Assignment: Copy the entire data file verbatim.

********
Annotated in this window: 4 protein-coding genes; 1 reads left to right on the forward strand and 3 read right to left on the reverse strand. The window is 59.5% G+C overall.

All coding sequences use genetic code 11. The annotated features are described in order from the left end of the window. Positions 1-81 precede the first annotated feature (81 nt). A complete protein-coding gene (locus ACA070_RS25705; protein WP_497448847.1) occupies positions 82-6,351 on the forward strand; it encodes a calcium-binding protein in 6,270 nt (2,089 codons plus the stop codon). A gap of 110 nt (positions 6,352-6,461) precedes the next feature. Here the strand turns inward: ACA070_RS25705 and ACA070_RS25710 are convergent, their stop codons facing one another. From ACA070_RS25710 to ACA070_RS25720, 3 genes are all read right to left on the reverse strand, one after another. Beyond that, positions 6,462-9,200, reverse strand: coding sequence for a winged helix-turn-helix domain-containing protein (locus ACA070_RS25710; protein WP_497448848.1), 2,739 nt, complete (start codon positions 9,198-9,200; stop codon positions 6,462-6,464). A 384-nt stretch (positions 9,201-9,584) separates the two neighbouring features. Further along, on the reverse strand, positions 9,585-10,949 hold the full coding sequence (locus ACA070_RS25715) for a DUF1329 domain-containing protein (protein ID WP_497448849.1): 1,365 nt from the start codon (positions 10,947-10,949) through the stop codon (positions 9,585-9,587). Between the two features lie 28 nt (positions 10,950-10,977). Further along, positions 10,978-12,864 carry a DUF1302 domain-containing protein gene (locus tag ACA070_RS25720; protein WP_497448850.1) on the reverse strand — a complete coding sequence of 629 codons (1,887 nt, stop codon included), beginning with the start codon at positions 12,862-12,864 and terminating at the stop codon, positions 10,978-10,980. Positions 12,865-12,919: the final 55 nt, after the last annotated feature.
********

Annotated in this window: 4 protein-coding genes; 1 reads left to right on the forward strand and 3 read right to left on the reverse strand. The window is 59.5% G+C overall.

All coding sequences use genetic code 11. The annotated features are described in order from the left end of the window. Positions 1-81 precede the first annotated feature (81 nt). A complete protein-coding gene (locus ACA070_RS25705; protein WP_497448847.1) occupies positions 82-6,351 on the forward strand; it encodes a calcium-binding protein in 6,270 nt (2,089 codons plus the stop codon). A gap of 110 nt (positions 6,352-6,461) precedes the next feature. Here the strand turns inward: ACA070_RS25705 and ACA070_RS25710 are convergent, their stop codons facing one another. From ACA070_RS25710 to ACA070_RS25720, 3 genes are all read right to left on the reverse strand, one after another. Beyond that, positions 6,462-9,200, reverse strand: coding sequence for a winged helix-turn-helix domain-containing protein (locus ACA070_RS25710; protein WP_497448848.1), 2,739 nt, complete (start codon positions 9,198-9,200; stop codon positions 6,462-6,464). A 384-nt stretch (positions 9,201-9,584) separates the two neighbouring features. Further along, on the reverse strand, positions 9,585-10,949 hold the full coding sequence (locus ACA070_RS25715) for a DUF1329 domain-containing protein (protein ID WP_497448849.1): 1,365 nt from the start codon (positions 10,947-10,949) through the stop codon (positions 9,585-9,587). Between the two features lie 28 nt (positions 10,950-10,977). Further along, positions 10,978-12,864 carry a DUF1302 domain-containing protein gene (locus tag ACA070_RS25720; protein WP_497448850.1) on the reverse strand — a complete coding sequence of 629 codons (1,887 nt, stop codon included), beginning with the start codon at positions 12,862-12,864 and terminating at the stop codon, positions 10,978-10,980. Positions 12,865-12,919: the final 55 nt, after the last annotated feature.